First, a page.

By Melissa Pasanen, "Farm-Fresh Picnic,"July/August 2010
Traffic across the railroad tracks in Burlington, Vermont is brisk on summer Thursday afternoons as cyclists, walkers and cars head to the Intervale. Many come with baskets filled with picnic-ready dishes like our Grilled Shrimp Skewers over White Bean Salad. A band plays by the historic farmhouse and barn, picnic blankets patchwork the grass as farmers walk from their fields to set up heirloom-tomato tastings and women in colorful African clothing sell food made with vegetables they grew nearby. Children zigzag between friends and a local beekeeper explains the importance of protecting our pollinators.
Twenty-five years ago, Burlington’s city dwellers crossing the tracks would have seen derelict farms, illegal junkyards and a city dump choking the once fertile Winooski River floodplain. In 1986, a massive clean-up project initiated by local businessman and environmentalist Will Raap and his Gardener’s Supply Company removed hundreds of abandoned cars and almost 1,000 tires. “We had moved the company to the site of an abandoned slaughterhouse and next to a struggling dairy farm, remnants of the Intervale’s centuries-long proud history as Burlington’s farming and food hub,” Raap explains. “We vowed to rebuild it into ‘Burlington’s Farm’ and create a catalyst to bring food production back closer to kitchen tables.”
Raap went on to create a nonprofit that guided the transformation of 350 acres into an award-winning model of sustainability with a dozen farms and 150 community garden plots; a conservation nursery and gleaning project; incubator and business programs that have supported over 100 Vermont farms; and a Food Hub, a CSA of sorts, which coordinates year-round weekly deliveries between two dozen farms and customers at more than 20 area workplaces. Starting this fall, for about $20 a week students at the University of Vermont can get deliveries of fresh fruits and vegetables from the Food Hub too.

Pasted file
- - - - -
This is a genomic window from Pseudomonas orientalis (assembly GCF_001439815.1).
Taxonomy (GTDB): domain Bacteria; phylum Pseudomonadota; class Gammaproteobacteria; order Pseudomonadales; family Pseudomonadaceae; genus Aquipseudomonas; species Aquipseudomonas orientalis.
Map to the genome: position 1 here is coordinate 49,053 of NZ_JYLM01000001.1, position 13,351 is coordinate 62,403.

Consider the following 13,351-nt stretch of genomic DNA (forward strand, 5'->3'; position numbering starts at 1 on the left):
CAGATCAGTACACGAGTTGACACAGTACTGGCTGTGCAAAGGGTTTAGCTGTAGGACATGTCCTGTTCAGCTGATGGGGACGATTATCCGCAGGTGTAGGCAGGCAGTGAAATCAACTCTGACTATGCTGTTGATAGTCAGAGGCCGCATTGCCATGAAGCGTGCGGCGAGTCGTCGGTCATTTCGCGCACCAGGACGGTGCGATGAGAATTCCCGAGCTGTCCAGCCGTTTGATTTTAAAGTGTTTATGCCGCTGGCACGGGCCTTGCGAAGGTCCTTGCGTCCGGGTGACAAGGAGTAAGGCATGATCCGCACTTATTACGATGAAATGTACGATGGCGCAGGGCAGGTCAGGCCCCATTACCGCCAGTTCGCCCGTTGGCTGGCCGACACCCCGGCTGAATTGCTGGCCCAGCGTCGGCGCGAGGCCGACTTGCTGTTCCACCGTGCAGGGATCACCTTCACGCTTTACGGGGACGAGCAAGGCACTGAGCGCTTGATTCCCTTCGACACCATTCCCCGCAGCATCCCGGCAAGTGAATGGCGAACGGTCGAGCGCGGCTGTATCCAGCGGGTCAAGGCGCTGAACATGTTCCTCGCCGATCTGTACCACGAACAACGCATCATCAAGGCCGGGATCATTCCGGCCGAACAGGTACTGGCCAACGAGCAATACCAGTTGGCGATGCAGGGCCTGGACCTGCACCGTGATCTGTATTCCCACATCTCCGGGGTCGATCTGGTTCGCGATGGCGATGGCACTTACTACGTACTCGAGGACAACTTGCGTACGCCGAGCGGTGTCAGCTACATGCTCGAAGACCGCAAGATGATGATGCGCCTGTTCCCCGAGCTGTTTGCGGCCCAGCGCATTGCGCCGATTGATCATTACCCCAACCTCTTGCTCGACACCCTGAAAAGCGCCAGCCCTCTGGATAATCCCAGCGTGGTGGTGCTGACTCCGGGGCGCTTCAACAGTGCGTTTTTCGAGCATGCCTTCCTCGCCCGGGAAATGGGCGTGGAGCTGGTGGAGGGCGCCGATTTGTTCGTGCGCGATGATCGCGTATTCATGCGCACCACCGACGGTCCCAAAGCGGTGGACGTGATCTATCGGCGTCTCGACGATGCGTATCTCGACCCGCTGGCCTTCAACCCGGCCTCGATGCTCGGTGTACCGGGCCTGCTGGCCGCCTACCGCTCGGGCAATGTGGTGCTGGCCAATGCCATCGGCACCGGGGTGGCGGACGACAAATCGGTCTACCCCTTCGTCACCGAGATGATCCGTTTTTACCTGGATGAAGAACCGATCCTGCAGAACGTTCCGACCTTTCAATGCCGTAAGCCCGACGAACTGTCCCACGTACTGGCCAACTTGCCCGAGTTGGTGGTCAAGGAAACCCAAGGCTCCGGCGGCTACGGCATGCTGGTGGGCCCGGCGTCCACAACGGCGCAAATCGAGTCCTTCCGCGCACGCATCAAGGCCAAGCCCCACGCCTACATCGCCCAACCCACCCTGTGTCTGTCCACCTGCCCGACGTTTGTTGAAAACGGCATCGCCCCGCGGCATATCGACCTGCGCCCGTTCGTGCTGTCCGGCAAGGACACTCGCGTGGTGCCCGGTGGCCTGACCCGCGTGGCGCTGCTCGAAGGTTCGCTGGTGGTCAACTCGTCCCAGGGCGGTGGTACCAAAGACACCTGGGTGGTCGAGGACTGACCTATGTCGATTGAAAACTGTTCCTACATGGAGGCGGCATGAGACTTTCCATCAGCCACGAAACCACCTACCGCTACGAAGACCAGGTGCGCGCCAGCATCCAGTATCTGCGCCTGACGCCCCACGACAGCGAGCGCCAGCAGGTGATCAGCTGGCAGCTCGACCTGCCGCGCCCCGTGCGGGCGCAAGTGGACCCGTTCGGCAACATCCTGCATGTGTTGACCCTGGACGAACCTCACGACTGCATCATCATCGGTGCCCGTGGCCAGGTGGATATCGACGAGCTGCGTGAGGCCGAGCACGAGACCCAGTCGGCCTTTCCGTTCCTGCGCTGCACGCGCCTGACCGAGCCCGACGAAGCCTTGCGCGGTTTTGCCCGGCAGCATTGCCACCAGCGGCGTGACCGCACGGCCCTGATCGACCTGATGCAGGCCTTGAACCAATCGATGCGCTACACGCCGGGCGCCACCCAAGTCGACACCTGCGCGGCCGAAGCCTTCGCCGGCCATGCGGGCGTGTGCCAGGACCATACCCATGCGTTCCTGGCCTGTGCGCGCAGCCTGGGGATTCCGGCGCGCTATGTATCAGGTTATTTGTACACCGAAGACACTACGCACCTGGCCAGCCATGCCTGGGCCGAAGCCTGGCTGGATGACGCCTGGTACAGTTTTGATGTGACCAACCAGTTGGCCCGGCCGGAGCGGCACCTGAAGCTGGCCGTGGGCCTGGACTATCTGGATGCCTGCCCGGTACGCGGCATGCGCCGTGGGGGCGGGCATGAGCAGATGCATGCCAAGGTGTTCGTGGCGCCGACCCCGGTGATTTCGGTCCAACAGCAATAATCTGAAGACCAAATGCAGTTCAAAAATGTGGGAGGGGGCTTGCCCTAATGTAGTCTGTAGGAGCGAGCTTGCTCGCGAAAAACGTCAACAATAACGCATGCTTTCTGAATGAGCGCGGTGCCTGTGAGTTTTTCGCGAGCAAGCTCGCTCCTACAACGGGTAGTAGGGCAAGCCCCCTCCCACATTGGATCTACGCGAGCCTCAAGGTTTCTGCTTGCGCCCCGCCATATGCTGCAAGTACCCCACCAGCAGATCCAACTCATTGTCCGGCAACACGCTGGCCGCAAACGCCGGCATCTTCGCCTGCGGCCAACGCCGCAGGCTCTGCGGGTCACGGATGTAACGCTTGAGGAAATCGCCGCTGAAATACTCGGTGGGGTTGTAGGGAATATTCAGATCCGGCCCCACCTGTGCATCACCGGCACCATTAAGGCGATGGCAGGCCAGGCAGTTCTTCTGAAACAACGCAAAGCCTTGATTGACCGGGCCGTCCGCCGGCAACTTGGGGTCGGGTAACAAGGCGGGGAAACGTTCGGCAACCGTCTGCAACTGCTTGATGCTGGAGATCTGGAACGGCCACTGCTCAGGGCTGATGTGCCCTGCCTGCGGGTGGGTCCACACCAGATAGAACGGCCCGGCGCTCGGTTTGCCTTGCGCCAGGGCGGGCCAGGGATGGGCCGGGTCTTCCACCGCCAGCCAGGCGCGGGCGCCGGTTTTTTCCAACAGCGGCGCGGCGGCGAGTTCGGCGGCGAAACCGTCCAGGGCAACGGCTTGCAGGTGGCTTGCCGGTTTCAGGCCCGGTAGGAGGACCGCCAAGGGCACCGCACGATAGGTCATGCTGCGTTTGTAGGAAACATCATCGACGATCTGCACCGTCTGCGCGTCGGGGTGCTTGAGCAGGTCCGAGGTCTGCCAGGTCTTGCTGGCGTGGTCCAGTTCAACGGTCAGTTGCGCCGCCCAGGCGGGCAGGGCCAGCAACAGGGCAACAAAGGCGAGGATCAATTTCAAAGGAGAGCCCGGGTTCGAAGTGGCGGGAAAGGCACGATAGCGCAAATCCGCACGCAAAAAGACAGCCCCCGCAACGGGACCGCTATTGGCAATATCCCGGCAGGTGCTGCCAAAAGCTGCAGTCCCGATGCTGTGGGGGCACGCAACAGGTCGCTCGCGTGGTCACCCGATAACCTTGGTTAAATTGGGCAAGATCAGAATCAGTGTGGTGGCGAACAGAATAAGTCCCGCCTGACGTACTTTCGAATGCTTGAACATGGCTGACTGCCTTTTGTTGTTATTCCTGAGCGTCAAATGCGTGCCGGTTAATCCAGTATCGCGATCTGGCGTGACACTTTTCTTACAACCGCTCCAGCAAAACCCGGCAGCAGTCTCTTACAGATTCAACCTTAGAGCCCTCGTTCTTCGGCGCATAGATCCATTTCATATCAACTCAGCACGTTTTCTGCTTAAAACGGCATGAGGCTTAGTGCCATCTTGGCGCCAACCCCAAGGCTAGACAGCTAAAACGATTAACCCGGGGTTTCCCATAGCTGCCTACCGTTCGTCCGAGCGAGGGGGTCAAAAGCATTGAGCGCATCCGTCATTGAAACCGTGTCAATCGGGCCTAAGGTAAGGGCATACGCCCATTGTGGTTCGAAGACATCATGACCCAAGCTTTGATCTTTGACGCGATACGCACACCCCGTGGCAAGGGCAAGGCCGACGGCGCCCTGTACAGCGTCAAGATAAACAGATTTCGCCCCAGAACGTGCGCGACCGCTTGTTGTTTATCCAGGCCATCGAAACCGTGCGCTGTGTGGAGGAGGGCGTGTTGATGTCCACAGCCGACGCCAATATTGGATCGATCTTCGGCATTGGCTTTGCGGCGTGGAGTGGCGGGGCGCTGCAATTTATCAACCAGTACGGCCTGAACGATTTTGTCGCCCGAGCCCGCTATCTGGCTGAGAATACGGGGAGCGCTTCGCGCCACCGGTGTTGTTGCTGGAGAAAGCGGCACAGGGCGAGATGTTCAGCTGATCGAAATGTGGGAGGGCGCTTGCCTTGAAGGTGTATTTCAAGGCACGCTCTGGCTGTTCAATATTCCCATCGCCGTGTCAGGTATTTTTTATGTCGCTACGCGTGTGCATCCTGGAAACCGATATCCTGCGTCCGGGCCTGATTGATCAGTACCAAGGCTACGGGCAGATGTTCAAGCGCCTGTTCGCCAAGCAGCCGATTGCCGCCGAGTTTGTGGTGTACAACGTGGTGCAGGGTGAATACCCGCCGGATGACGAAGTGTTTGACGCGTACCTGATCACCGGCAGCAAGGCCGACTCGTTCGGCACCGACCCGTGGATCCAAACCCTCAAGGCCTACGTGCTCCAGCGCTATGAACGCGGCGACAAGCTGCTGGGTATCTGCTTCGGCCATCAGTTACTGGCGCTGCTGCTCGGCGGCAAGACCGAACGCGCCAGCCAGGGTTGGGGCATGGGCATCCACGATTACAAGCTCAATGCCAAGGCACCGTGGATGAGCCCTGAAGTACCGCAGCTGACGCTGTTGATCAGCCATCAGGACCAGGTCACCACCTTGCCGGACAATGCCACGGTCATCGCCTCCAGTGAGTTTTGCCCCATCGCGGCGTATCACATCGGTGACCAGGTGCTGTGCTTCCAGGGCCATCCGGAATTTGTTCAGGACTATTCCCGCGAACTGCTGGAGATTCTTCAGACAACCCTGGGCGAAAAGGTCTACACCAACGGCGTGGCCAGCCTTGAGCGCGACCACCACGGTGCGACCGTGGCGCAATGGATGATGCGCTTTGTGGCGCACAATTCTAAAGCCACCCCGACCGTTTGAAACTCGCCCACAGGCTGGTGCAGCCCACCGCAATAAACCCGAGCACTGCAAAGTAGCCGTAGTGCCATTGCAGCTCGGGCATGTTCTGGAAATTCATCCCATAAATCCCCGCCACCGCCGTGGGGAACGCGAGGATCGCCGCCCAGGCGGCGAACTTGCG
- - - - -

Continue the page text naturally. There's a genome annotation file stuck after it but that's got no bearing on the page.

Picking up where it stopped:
The rich soil now produces 1 million pounds of fresh produce annually, many bushels of which make their way into local schools and to Burlington’s emergency food shelf. The Intervale’s success has inspired similar projects from North Carolina to Montana. “Many older cities on or near rivers have these fertile floodplains where you’re not allowed to build,” says Raap, “and they could be used to grow food.”
Today, people cross the tracks to forage for wild foods, pick organic blueberries, collect community-supported-agriculture shares and meet people like Abbey Duke, who offers samples of salads from Sugarsnap, her farm-based takeout restaurant perched at the Intervale’s entrance. The green beans and bronze fennel, cherry tomatoes and purple basil are all grown on Sugarsnap’s own farm just a five-minute bike ride away. “The Intervale was really why I wanted to start a business like this,” says Duke. “It’s an incredible resource right in the city.”
Or they might meet Asha Abdille—a gardener in the New Farms for New Americans project run by a local refugee organization with Intervale Center support—sharing samosas made in the style of her native Somalia, filled with homegrown onions, peppers and carrots. Abdille grows vegetables mostly for her family, she says, but also welcomes any income made selling extras at Intervale Thursdays and the farmers’ market. “When my children eat the food I bring home from the garden, I feel comfortable because I grew it and I know where it comes from,” Abdille explains. “The food is fresh and the kids are happy.”